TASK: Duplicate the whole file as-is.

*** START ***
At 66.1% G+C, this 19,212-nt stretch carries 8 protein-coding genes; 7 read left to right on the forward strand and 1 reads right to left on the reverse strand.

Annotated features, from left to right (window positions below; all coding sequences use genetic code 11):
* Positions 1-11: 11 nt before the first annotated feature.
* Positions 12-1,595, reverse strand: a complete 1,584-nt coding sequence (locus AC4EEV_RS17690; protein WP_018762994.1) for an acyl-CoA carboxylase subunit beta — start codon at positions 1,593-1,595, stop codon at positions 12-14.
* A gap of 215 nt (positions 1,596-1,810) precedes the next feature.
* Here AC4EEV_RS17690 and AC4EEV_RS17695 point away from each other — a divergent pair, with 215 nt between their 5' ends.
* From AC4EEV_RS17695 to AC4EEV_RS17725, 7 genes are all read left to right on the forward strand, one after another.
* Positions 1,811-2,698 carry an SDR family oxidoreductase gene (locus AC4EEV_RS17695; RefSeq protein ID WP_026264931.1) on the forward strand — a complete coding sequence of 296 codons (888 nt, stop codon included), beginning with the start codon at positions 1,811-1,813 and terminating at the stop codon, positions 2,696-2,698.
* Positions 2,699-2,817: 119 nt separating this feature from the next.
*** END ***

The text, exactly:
At 66.1% G+C, this 19,212-nt stretch carries 8 protein-coding genes; 7 read left to right on the forward strand and 1 reads right to left on the reverse strand.

Annotated features, from left to right (window positions below; all coding sequences use genetic code 11):
* Positions 1-11: 11 nt before the first annotated feature.
* Positions 12-1,595, reverse strand: a complete 1,584-nt coding sequence (locus AC4EEV_RS17690; protein WP_018762994.1) for an acyl-CoA carboxylase subunit beta — start codon at positions 1,593-1,595, stop codon at positions 12-14.
* A gap of 215 nt (positions 1,596-1,810) precedes the next feature.
* Here AC4EEV_RS17690 and AC4EEV_RS17695 point away from each other — a divergent pair, with 215 nt between their 5' ends.
* From AC4EEV_RS17695 to AC4EEV_RS17725, 7 genes are all read left to right on the forward strand, one after another.
* Positions 1,811-2,698 carry an SDR family oxidoreductase gene (locus AC4EEV_RS17695; RefSeq protein ID WP_026264931.1) on the forward strand — a complete coding sequence of 296 codons (888 nt, stop codon included), beginning with the start codon at positions 1,811-1,813 and terminating at the stop codon, positions 2,696-2,698.
* Positions 2,699-2,817: 119 nt separating this feature from the next.